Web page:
Originally published on September 20, 2012 1:37 pm

The U.S. Senate race in Ohio is already the most expensive in state history. And now it's on course to be the nastiest — and in the current political environment, that's a high bar to reach.

Incumbent Democrat Sherrod Brown was expecting a tough challenge as he sought a second term, after a bitter battle against Republican Mike DeWine in 2006.

And he's getting it from Ohio Treasurer Josh Mandel, who proved himself a rising star to the GOP in 2010 because of his ability to deliver money and votes. But Mandel's victorious campaign for treasurer two years ago was so unpleasant that a major newspaper endorsed a third-party candidate rather than Mandel or the incumbent.

The 34-year-old Mandel began his campaign against Brown this spring with positive ads highlighting his roots, his youth and his service as a Marine and in government. But the campaign quickly turned ugly as outside money poured into the race — on both sides, but tipping heavily toward Mandel and against Brown. Ads slammed Brown for his support of the Affordable Care Act, for President Obama's environmental policies and for spending nearly four decades as a "career politician."

Brown, 59, blasted back at Mandel for not attending meetings, for his hiring practices and for fundraising around the U.S. and even outside it.

When the fact-checkers started weighing in, Mandel ended up with some very poor scores. Brown got a few "false" ratings from PolitiFact, and one "pants on fire" — its worst rating.

Mandel has collected the "pants on fire" rating six times. One of Mandel's ads got three separate "pants on fire" or "false" rulings alone, and the Brown campaign has launched a website labeling Mandel a liar.

The allegations don't seem to bother Mandel. In an interview with me in April, Mandel said he has "facts, and if a biased media organization wants to disagree with those facts, that's their prerogative. But the facts are on our side, and we're going to continue to tell those facts."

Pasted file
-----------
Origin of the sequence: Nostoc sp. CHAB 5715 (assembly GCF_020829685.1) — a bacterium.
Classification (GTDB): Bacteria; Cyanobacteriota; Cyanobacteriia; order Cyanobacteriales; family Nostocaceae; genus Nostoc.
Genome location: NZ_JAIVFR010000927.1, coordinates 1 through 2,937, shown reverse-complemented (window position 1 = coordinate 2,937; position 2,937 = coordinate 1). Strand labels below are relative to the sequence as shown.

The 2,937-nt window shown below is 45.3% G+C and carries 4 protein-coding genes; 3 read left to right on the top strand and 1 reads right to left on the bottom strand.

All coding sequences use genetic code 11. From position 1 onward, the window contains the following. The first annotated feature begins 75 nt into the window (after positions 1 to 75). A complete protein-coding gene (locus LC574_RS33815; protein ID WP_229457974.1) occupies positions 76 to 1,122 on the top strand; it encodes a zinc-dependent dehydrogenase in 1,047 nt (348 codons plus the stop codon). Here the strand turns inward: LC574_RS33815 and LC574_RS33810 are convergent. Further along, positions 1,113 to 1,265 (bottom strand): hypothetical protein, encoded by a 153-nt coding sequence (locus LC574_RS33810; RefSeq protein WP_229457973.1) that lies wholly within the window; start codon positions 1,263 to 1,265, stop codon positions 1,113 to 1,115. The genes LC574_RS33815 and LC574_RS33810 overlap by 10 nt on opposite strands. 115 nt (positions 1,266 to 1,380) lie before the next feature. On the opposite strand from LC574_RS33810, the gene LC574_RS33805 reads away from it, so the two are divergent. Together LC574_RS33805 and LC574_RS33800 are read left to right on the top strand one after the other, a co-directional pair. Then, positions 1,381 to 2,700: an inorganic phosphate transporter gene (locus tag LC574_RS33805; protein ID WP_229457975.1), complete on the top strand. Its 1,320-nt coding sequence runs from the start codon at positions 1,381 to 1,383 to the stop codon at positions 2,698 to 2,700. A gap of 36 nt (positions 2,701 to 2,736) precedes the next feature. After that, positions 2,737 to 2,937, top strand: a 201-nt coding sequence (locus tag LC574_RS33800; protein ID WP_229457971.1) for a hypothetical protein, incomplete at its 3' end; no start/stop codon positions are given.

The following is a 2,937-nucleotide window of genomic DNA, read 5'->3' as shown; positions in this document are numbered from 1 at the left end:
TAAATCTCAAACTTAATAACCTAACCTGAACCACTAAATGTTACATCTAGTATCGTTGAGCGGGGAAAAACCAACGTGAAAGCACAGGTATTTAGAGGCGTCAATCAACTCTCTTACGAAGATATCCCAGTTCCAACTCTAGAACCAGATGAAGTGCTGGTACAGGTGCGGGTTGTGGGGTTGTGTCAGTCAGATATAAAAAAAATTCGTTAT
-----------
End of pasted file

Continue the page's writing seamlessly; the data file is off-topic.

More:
But ratings from fact-checkers have now become an ad on their own. Brown's newest ad is simply called "Pants on Fire."

Mandel's campaign says Brown "is trying to scare Ohio's seniors and distract the middle class from his record of failure." Mandel also has a new ad, called "A Different Set of Rules," which claims Brown has been missing votes in the Senate.

Brown's campaign calls that the "most ridiculous and misleading attack yet."

The candidates have raised at least $25 million so far, and Mandel has been significantly outpacing Brown in spending. And the candidates' own ads aren't the only ones.

Almost $18 million in outside money has been spent so far against Brown and supporting Mandel, from nine groups including the U.S. Chamber of Commerce and Karl Rove's Crossroads GPS, as well as the largely unknown Government Integrity Fund.

More than $3 million has been spent by four organizations against Mandel and for Brown, such as the Service Employees International Union and Majority PAC.

And while it's already hard to avoid campaign ads on TV and online, soon Ohioans' mailboxes will be filled with campaign material as well. With polls showing a close race, there's no reason to think this war of words is close to over.

Karen Kasler is chief of the Statehouse News Bureau for Ohio Public Radio and Television.

Copyright 2013 NPR. To see more, visit http://www.npr.org/.